The musician, often referred to as “Bad” Brad Wheeler, has shared the stage and long relationships with many Ogden legends, including Joe McQueen and Roby Kap. Thanks to his high-profile position in the scene, his ambassadorship meant he got to share his passion for Ogden. “I see a lot of traveling musicians that fall in love with the geography here and fall in love with the people here,” Wheeler shared.
When asked about how he felt about his award, Wheeler said the following: “I know I have already used the word humble to describe this acknowledgment, but to think of how many talented, talented people there are from Ogden, and to be given this designation, kind of makes a person speechless. I have always been very, very proud to be from Ogden, to receive this honor makes it deeper. I want to quote my late 100-year-old Grandmother; she used to have a saying she would tell me growing up …….. “love is reflected in love. “ I have to say…I love you, Ogden. Thank you so much for making me feel loved and connected.”
Emerging Artist– August Akada
Augustine has always enjoyed music. As a young boy, he and his brothers were always singing and writing new lyrics; a tradition he has continued with his own children.
Augustine Eden Akada, being honored as the Emerging Artist, is a local musician with a passion for learning who resides in Ogden with his wife and three boys. Known as Awegust the Great, Akada performs on countless stages and for many different charity events.
Awegust the Great’s music has a special focus on uplifting others and an array of topics, including educating people on social justice and about disparities that are a reality in the world we live in today. When he performs, he does not just perform his music; he makes sure everyone in the audience has an entertaining and educational experience. Something he likes to refer to as Edutainment. He uses his musical gifts to inspire youth in schools and detention centers, as well as recovering addicts, giving them hope that their shortcomings in life do not define them.
Media Arts – Daniel Matthews
“We are the unofficial magazine of the Ogden community. We are steered purely on our love for the city we live in and the community we are representing.”
Daniel Matthews is being honored in the category of Media Arts. Matthews serves as Editor in Chief for the Indie Ogden Magazine seen on local newsstands around town. Dedication, a passion for storytelling, and sheer stubbornness aids to keep this magazine circulating, according to Matthews.
Matthews stated, “Our goal is to shine a light on members and groups within our community that make a positive impact on the place we call home. In my opinion, we best represent Media Arts by being fiercely independent and marching to our own drumline. With our connections to the Ogden community, we can draw on stories and inspirations directly from them.”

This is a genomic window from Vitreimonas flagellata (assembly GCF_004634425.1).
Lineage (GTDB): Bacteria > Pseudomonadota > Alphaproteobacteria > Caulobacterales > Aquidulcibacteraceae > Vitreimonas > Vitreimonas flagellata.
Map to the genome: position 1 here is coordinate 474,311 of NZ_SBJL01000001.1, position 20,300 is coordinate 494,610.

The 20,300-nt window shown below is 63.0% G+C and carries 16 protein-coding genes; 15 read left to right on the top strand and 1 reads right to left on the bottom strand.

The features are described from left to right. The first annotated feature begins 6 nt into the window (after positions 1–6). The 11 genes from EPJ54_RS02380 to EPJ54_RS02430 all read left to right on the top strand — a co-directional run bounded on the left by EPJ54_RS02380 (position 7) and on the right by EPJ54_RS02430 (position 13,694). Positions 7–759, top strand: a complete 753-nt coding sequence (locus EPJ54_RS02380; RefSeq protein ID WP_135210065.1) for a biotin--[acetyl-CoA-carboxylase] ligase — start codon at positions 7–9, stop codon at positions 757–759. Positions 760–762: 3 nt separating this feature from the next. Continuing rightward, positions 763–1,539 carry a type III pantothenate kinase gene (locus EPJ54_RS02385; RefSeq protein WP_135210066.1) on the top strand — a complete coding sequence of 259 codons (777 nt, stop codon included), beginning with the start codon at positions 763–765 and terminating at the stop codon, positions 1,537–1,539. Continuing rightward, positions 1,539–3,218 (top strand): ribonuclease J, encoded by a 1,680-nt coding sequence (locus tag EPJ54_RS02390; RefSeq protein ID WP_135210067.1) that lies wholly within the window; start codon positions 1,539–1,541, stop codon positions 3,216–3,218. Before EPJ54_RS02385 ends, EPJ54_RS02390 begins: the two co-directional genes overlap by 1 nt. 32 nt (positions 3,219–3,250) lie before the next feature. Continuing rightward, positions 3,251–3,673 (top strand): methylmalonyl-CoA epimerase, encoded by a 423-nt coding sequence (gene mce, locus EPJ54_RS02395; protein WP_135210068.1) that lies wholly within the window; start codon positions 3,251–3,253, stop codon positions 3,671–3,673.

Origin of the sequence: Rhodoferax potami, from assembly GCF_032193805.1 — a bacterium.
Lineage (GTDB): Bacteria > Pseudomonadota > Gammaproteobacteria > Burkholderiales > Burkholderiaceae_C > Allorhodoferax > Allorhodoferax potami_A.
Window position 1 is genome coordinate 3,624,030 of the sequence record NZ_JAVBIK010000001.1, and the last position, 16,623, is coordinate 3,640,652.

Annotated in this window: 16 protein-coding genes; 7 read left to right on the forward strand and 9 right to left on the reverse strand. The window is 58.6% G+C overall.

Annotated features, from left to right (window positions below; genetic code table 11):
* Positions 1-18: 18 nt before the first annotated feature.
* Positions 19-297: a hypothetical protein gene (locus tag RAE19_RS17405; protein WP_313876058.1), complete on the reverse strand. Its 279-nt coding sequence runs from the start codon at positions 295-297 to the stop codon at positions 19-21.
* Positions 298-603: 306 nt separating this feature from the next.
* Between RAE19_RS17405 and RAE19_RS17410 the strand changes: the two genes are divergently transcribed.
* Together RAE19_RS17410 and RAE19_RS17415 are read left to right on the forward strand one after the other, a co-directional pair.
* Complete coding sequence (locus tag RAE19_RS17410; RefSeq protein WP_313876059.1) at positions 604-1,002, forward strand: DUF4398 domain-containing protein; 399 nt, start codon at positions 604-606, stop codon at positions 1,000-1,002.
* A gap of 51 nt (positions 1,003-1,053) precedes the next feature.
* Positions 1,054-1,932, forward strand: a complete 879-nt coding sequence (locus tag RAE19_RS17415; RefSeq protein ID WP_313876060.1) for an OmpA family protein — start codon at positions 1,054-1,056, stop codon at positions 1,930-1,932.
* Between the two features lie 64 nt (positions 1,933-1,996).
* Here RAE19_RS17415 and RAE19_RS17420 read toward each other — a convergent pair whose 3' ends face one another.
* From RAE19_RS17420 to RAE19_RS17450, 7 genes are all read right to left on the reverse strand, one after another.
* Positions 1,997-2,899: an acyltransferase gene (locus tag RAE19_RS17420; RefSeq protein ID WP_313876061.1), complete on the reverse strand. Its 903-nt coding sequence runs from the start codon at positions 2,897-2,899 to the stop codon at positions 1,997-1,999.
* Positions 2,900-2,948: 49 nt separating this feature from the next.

Matthews was born and raised in Ogden. When he had the opportunity to move back a few years ago, he jumped on it. Matthews now enjoys calling Ogden home, where he lives with his partner Lauren and their daughter Vivian.
Performing Arts – Joseph Blake
The bell in the lobby rings and a rush of excitement enters your spine. You stagger with everyone toward the door and are handed a paper program. As you take your seat, the lights begin to fade, the program rolled in your hand. The lights go out; in the darkness, everything is still. It begins.
Joseph Blake, being honored for Performing Arts, is a performer, choreographer, and educator. Joseph “Jo” Blake earned his M.F.A. from the University of Washington (2017) and BFA from the University of Utah (2003). As a member of the Ririe-Woodbury Dance Company (2003-2013), he taught and performed internationally, dancing in works by such artists as Alwin Nikolais, Doug Varone, Wayne McGregor, Carolyn Carlson, Bill T. Jones, Susan Marshall, Charlotte-Boye-Christensen, along with many other influential dance makers.
Blake’s interest in educational theory, community-based engagement, and social justice has led him to work with community outreach projects such as Yoga Behind Bars and Mark Morris’s Dance for Parkinson’s Disease. From 2017-2018, Blake spent eight months traveling the world, immersing himself in culture on UW Bonderman Travel Fellowship, providing inter-/intra-personal research benefitting his mission of equity and inclusivity in the arts, as well as education.
He is the director of joBdance., a conceptual site-specific multidisciplinary dance company. The company’s premiere (dis) connect 2019, with an evening-length duet that included a live-feed interface and multi-screen video projections. He continues to create, produce, and perform in project-based productions throughout the country.
Blake is thrilled to be starting his second year with the Weber State University Department of Performing Arts. Previously, he was an adjunct professor/part-time lecturer at Utah Valley University, University of Washington, and Western Washington University.
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We are so lucky here in Ogden. We have an active and strong creative community that makes this place very special – a hub of artistic energy that all can enjoy. We are thrilled that the Mayor’s Awards in the Arts program exists to shine the light of recognition on our local creatives and arts-based organizations.
Over time, this place will grow and change. Soon, the creativity in this community will rival that of ancient Italy. And in another 20 years, art lovers and historians will visit our mountainside town in awe. Until then, the Ogden Community looks forward to more poems, paintings, performances, designs, lessons, stories, concerts, installations, and celebrations.